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The Intermediary

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The Intermediary A
Artist: Blue Gene Tyranny
The Intermediary B
Artist: Blue Gene Tyranny
Album Information

Total Tracks: 2   Total Length: 36:23

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They Say All Music Guide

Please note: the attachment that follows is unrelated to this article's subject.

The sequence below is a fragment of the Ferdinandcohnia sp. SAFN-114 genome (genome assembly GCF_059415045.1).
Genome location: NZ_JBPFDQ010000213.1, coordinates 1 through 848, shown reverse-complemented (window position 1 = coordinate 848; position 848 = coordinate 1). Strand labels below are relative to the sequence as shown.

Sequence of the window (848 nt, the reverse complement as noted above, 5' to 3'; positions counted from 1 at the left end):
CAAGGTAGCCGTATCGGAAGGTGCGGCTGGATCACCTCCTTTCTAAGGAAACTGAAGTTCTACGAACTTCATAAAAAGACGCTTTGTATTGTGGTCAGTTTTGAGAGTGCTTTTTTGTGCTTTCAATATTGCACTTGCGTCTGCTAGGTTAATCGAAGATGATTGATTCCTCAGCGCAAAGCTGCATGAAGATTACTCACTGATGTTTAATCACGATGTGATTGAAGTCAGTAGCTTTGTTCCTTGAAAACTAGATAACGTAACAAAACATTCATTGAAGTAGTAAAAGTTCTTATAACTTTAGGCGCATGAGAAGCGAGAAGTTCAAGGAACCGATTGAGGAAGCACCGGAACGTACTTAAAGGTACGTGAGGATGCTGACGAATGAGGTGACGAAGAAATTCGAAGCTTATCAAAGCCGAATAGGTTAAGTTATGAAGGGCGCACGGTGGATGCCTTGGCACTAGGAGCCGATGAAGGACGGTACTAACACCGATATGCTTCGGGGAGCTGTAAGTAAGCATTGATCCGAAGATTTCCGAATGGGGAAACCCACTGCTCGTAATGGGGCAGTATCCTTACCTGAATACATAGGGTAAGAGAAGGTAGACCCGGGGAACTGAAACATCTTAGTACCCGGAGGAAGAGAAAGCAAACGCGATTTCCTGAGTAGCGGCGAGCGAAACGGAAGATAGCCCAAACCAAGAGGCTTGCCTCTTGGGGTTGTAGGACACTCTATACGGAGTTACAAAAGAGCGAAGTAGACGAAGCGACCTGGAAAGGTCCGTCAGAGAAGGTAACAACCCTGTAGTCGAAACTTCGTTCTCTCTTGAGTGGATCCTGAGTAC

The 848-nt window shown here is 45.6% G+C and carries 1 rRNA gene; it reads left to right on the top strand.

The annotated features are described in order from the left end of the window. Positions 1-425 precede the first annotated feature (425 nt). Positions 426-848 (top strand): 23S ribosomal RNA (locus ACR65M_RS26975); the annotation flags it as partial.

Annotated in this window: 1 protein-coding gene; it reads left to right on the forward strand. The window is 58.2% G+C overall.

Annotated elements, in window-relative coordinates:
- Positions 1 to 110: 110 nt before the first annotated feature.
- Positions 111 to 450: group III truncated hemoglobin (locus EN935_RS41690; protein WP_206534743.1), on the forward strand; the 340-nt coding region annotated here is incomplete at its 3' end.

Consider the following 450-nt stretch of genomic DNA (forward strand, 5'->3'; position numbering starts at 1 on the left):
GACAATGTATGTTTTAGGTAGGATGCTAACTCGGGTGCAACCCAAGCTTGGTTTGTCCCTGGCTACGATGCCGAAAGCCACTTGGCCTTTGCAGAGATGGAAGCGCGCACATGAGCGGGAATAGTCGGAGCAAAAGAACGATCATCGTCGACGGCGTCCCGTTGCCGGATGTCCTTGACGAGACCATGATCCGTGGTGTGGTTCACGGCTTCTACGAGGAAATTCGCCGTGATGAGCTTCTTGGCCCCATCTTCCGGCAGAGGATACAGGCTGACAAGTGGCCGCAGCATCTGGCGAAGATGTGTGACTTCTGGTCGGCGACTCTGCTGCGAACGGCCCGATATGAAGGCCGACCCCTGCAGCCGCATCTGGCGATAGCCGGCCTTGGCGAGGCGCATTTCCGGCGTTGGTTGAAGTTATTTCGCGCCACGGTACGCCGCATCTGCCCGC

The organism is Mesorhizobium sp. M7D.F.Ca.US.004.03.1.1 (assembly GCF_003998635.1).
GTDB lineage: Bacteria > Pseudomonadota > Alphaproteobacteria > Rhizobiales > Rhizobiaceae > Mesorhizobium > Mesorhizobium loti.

“Blue” Gene Tyranny is the solo, sometimes overdubbed, keyboardist on four works written for him by four rather different composers. Robert Ashley’s “Sonata” was begun in 1959 and left to languish for almost two decades before being finished in 1978 at Tyranny’s insistence. Though containing none of the quasi-rock feeling that would pervade much of his later work, it has a looseness of sound that belies its fairly complex structure, with notes from prior sections being brought back and added into later ones, making for a gradual accumulation of tones that works a subtle kind of magic, making matters more complex before the listener is aware of it. “Timing,” by Phil Harmonic, is a delightful piece for two concurrent organ-like drones. The composer uses his sense of time to ask the performer to switch notes by calmly saying, “Change now” at irregular intervals, leaving it to the performer to choose which chord to play next. Paul DeMarinis’ “Great Masters of Melody” is more lightweight (perhaps intentionally so), consisting of a plinked melodic line by Tyranny on an oddly Sun Ra-ish sounding clavinet. Last up is “Rendezvous” by John Bischoff, an exercise for multiple electronic keyboards in a generally romantic vein with interposed incongruous patches of atonality. It also nods to pop electronica of a minimalist sort, but this only serves to date the work somewhat in a secondhand Terry Riley way. Overall, the record is worth hearing for the Phil Harmonic and Ashley pieces, although it had yet to be reissued on disc as of 2002. – Brian Olewnick

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